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Arts And Culture

Is Anyone Famous Anymore?

ABC/Maarten de Boer|

This is “Louise” on ABC’s ‘Claim To Fame.’

The person in the photo above is a contestant going by the name "Louise" on a reality television show. She is there undercover. Sure, she's told her competitors two truths and a lie about herself. Sure, there are clues to who she is on a mysterious wall. But no one is trying to figure out who she is per se. They are trying to figure out to whom she is related.

This game is a reality show on ABC called Claim To Fame, which premiered last week after The Bachelorette. I watched it because I have terrible taste. But then all week, I thought about it. Desperately, I tried to bully friends into watching it with me. My friends are smarter than me and refused, so now all of you must suffer.

The show is light and funny, but it's also meta in the way so many forms of art try to be, and fail. It's a show about being famous, with people possessing close proximity to fame, that has almost no chance at making anyone famous at all and in fact emphasizes how difficult it is to be truly famous in 2022.

The way the game works is 20 people are placed in a house. They are each related to someone famous. Every week, a contestant is voted "the Guesser," and they can pick any of their peers (except for those immune) and bring them up onto the stage and guess their celebrity relative. If they guess right, that person goes home. If they guess wrong, they are the one who must leave! Last person standing wins $100,000.

Maybe you are looking at the photo at the top of this blog and saying, "That girl is clearly related to Simone Biles." Maybe you are saying, "That girl is Simone Biles! They have the same face!" Or maybe, it's possible, you think it would be reasonable for someone to look at this photo, know that this person had a famous relative, and not be able to recognize that she's related to Simone Biles.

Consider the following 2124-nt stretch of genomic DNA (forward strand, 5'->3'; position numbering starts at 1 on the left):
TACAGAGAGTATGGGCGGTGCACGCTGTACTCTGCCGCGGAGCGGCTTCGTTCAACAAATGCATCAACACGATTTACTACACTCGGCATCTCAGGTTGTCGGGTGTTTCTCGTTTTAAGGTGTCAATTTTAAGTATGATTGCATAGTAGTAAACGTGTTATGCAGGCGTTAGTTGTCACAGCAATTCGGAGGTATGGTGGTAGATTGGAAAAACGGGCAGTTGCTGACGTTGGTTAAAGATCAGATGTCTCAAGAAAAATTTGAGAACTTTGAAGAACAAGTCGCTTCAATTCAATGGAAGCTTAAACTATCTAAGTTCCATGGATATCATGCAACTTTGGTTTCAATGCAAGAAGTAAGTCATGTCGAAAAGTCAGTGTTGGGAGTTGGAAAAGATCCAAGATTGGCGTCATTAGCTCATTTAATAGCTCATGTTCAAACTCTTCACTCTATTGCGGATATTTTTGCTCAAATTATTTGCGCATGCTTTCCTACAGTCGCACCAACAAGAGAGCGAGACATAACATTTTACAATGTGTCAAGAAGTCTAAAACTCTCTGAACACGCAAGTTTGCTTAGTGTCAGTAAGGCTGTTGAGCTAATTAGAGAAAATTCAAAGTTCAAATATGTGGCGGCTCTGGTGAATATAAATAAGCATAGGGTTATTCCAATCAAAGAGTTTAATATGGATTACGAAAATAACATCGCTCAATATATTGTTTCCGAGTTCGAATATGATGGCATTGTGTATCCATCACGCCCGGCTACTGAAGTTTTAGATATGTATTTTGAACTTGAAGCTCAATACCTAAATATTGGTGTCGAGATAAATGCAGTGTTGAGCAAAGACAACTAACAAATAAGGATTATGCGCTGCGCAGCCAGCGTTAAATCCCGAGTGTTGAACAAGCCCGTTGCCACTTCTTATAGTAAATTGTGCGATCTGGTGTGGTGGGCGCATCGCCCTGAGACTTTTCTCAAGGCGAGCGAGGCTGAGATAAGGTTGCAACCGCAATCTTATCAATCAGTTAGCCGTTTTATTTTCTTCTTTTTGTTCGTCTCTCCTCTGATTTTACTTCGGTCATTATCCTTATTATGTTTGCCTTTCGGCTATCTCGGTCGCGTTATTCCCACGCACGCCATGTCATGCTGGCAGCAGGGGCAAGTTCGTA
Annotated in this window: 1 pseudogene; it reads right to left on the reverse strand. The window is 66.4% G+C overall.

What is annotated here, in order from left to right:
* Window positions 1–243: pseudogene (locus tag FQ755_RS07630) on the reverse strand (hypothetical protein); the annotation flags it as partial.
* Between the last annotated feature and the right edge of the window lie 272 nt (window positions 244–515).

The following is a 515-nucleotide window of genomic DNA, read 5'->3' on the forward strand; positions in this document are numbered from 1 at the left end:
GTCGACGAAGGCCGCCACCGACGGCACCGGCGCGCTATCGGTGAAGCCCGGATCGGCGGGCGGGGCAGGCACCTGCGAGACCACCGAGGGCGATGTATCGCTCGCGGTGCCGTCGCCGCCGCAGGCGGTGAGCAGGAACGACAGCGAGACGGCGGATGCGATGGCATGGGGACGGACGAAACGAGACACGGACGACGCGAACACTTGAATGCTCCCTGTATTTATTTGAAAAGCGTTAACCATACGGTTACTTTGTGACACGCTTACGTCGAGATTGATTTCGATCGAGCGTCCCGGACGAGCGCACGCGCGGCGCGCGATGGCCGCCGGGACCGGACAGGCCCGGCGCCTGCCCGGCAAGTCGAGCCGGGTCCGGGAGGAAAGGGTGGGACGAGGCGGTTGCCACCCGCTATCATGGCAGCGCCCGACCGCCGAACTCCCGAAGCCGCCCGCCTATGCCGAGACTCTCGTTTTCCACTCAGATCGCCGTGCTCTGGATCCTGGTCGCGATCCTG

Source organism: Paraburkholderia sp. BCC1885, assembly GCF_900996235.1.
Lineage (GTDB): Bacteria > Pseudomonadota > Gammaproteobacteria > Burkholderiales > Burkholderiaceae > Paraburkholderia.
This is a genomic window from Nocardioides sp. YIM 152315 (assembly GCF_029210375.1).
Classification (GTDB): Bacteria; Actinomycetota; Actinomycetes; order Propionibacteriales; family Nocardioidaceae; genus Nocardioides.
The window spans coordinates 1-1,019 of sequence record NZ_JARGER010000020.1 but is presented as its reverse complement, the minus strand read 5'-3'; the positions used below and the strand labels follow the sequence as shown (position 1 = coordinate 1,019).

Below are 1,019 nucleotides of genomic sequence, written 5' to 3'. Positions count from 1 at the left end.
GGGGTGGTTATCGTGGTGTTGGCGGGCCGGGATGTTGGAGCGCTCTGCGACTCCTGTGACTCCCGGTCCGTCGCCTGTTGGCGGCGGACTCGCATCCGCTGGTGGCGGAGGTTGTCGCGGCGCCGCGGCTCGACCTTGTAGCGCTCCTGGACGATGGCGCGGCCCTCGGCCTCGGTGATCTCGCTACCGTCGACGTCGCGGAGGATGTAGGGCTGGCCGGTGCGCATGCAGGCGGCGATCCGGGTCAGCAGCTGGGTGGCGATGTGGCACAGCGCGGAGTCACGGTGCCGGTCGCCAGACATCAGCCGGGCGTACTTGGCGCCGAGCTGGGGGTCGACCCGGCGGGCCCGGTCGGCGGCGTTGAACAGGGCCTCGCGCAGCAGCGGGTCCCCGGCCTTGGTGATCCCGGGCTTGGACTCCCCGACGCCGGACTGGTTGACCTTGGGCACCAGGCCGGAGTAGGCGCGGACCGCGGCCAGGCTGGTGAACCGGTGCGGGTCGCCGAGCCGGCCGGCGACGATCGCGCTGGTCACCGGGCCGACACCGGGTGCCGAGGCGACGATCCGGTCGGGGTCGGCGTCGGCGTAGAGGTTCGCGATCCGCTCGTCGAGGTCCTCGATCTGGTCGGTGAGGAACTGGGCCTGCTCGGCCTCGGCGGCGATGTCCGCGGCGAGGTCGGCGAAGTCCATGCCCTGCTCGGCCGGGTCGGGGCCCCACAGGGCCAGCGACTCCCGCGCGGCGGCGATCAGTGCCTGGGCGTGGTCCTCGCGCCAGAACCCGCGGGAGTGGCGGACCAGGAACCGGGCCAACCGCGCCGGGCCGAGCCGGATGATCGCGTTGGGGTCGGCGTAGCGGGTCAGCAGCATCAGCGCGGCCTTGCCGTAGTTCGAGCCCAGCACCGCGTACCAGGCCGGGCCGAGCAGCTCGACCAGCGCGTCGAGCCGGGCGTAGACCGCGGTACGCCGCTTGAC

My editor Barry, for example, thought it completely reasonable that an American person might not know what Simone Biles looks like, and therefore be unable to identify this "Louise" as Simone's real-life sister Adria Biles.

This immediately sent me into a tailspin. It is borderline unfathomable to me that anyone in this country would not know who Simone Biles is. I cannot imagine a world in which someone saw Simone on the street and didn't immediately think, "Wow, there goes four-time Olympic gold medalist Simone Biles."

Barry's argument, which I agree is factual, was that only about 12 million Americans watched the Olympics. Only 6.8 million people (some of whom probably aren't even Americans!) follow Simone on Instagram. And there are 330 million Americans. Therefore, lots of people might not know who Simone Biles is. By math, I argued back, this would mean that Tom Brady is also not famous. He only has 12 million followers on Instagram.

Because I naively brought this conversation to a public Slack channel in the hopes of discovering an angle for this blog, people immediately began telling on themselves. Barry said he didn't think most people could pick Tom Brady out of a lineup. Sabrina immediately made his argument by saying they couldn't pick Tom Brady out of a lineup! Kathryn said that one of her friends saw a Tom Brady evolution collage once and thought it was a hockey team!